The Bull and the Honeybee

Phil Wainwright over at ZDnet posted a “SaaS sales myth debunking” post which caught my attention, mostly because it illustrates an fundamental learning in the Enterprise 2.0 and Eneterprise Social Software market. Phil’s point is that the need for a regional team is a myth and that companies are successfully sellign and implementing solely on the web. My take is that Phil’s mostly correct, although he hasn’t addressed the boogey man of enterprise 2.0 and enterprise social software – integration with proprietary systems.

So what does this have to do with cattle and honeybees? While living in New York, I got to know a few local organic providers in upstate New York who took it upon themselves to educate this city boy. The folks I got to know were involved in a diverse number of activities – organic flowers, organic ranching, etc. One of the conversations we drummed up over a beer involved honey cultivation. I was told point blank “100% organic honey” is just a meaningless marketing term. The reason is that bees require a foraging range of several miles to have access to the materials they need. Despite quality control efforts by ranchers, some bees invariably fly out and back into the hive with pesticides and fertilizers in tow. Contrast that with cows, chickens, and other such animals where simply building a fence and sourcing the right food and water will produce the desired result. In other words, Cattle ranchers can completely operate in a self-contained and controlled environment while Honeybee ranchers can’t fully operate without integrating the outside world.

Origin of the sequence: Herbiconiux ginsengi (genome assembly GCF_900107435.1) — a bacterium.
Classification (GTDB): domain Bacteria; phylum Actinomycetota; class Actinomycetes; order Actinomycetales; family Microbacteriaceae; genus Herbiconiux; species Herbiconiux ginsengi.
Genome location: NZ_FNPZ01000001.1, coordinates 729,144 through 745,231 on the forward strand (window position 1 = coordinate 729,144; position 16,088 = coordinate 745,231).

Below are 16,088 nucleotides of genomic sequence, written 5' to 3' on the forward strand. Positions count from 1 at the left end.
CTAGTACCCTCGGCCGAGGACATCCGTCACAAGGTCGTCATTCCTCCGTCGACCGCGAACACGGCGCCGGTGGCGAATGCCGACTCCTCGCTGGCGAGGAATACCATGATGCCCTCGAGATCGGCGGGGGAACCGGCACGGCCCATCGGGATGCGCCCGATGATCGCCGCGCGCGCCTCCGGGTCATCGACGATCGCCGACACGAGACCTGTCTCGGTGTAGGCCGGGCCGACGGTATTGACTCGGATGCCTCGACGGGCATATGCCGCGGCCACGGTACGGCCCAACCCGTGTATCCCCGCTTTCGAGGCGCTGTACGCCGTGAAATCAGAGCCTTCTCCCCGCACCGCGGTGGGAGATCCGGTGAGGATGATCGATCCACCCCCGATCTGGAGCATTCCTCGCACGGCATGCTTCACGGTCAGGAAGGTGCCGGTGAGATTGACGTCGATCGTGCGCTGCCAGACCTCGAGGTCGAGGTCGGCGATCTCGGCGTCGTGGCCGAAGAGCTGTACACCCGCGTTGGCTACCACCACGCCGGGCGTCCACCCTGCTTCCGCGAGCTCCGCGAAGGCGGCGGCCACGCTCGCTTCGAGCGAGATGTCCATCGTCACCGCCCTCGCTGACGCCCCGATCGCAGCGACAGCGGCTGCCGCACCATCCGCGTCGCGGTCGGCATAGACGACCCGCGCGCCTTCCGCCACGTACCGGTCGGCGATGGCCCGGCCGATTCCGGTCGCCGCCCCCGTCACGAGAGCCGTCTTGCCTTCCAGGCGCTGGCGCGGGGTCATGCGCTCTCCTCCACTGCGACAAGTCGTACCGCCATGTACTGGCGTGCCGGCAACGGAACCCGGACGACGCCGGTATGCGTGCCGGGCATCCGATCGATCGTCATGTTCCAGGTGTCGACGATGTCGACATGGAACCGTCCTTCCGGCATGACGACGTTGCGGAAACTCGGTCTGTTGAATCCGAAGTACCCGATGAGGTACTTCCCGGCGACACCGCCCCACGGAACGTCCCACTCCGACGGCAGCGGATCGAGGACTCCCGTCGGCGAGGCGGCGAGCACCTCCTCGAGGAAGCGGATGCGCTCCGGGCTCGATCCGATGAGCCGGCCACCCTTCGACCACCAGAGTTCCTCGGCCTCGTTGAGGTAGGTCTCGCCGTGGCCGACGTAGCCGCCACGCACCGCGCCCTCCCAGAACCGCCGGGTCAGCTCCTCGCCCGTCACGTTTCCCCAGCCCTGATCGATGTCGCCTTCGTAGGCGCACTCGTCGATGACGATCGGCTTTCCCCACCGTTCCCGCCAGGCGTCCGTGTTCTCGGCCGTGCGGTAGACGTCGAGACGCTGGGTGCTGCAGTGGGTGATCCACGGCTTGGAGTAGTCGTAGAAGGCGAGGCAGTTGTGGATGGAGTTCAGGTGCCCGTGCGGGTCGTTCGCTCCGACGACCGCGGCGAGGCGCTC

You probably see where I’m headed here – the Enterprise 2.0 and Enterprise Social Software world contains both “cattle” and “honeybee” applications. Facebook and Salesforce.com are classic consumer and enterprise examples of “cattle solutions” – users key in information, and for the most part, the application can function fully without the need for outside services. You can of course link to Flickr, for example to share your online photos with friends through plug-ins in Facebook, but the point here is you don’t need to loop in outside resources like Flickr to use Facebook. Same goes for salesforce. On the other end is Netvibes and Aria Systems, both of which I would call respectively consumer and enterprise “honeybee solutions”. Both services require data exchange with outside data stores to provide a fully user experience.  Based on my own experience at both Aria Systems and NetSuite, I find that “cattle” solutions can be sold effectively over the web for the most part, because customers can mostly set up these applications themselves and are ultimately responsible for the content. On the other hand, “honeybee” solutions require a web/regional hybrid sales model to fully leverage the benefits, since at the very least humans setting preferences and making design choices is required.

So for those of you launching a new Web 2.0 or Saas offering who want to know how to manage client expectations: are you a bull or a honeybee rancher?

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This entry was published on January 5, 2009 at 6:41 PM. It’s filed under Uncategorized and tagged . Bookmark the permalink. Follow any comments here with the RSS feed for this post.

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